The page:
Cover Image - A History of Avalanche Mitigation in the Cottonwood Canyons

A History of Avalanche Mitigation in the Cottonwood Canyons

Big and Little Cottonwood Canyon roads carve between steep mountains that are prone to avalanches in the winter. In fact, 57% of the 9-mile Little Cottonwood Canyon Road is in an avalanche runout zone. Still, recreationalists, residents, and canyon employees need to transport themselves up and down these canyons regularly and as safely as possible.

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Two large avalanche crowns seen in Colorado’s San Juan Mountains after heavy snowfall in March, 2019. PHOTO: Scott DW Smith | LOCATION: Silverton, CO

#Avalanche: In a world obsessed with social media, avalanche centers are relying more and more on the attention-grabbing platforms to better equip backcountry skiers

“Originally, we looked at social media very much as another way of disseminating the forecast,” said Ethan Greene, director of the CAIC. “We still do that, but have been using it more to engage people and try to get out information about current conditions as well as broader education out to people. It’s been a good way for people to ask questions, and we’ve done our best to address those questions.”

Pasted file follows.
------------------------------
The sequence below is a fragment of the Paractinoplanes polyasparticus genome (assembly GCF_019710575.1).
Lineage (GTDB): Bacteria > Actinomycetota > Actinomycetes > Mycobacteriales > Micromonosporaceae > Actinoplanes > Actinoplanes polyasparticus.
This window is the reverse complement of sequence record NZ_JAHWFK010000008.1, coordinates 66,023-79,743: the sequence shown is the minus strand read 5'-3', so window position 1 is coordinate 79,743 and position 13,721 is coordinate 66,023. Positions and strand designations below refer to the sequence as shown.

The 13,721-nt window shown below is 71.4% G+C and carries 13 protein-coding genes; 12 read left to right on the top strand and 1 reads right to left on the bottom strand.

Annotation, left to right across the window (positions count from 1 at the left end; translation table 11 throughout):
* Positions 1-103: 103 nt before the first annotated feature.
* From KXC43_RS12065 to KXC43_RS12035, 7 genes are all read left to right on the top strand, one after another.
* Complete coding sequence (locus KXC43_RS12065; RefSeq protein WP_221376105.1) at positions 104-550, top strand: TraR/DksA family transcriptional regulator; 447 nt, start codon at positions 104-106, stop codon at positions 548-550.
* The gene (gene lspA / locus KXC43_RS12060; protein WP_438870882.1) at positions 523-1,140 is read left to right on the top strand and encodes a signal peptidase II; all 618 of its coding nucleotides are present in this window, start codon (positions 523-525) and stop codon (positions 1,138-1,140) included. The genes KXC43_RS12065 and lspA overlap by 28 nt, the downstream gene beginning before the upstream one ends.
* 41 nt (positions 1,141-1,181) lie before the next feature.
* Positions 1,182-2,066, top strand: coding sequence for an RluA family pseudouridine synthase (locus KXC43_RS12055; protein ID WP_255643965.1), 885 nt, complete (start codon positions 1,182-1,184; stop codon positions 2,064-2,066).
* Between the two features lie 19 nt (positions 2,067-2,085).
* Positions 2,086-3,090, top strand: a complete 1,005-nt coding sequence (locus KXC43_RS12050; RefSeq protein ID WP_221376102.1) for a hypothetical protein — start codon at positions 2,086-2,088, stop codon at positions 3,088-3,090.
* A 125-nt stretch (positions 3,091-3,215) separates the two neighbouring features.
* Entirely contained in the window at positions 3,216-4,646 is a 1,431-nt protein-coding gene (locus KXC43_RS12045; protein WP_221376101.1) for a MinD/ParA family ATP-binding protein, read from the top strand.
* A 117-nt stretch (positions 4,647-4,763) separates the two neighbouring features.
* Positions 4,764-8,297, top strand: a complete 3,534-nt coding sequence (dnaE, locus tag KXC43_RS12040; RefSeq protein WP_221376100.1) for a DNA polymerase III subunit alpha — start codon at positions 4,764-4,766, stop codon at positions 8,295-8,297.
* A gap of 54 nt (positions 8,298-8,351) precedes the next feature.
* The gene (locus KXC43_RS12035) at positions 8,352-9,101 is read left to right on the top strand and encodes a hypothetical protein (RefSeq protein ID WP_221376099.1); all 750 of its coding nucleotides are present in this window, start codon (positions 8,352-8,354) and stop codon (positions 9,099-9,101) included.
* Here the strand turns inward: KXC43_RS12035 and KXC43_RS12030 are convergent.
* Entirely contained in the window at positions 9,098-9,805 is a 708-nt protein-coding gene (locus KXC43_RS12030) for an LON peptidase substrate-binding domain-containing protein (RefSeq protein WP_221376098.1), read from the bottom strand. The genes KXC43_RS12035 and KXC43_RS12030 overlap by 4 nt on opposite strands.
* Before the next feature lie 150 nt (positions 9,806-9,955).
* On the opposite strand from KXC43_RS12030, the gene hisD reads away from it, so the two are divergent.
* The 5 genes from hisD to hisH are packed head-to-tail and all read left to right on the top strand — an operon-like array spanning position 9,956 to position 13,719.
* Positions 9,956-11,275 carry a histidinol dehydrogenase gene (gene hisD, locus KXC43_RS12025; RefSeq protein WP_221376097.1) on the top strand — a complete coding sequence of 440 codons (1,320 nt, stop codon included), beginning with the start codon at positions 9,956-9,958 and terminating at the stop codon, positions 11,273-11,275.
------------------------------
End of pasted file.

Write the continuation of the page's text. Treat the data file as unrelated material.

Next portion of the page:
#Avalanche: In a world obsessed with social media, avalanche centers are relying more and more on the attention-grabbing platforms to better equip backcountry skiers Read More
Jimmy Wales - Photo: Christopher Morris/VII

How Jimmy Wales’ Wikipedia Harnessed the Web as a Force for Good

Encyclopaedia Britannica finally threw in the towel. In March 2012, after 244 years, the staple reference source of libraries and households ceased publishing its 32 dusty volumes. (It survives in digital form.) Who humbled the mighty Britannica? Jimmy Wales and his crowdsourced compendium of all the world’s knowledge.

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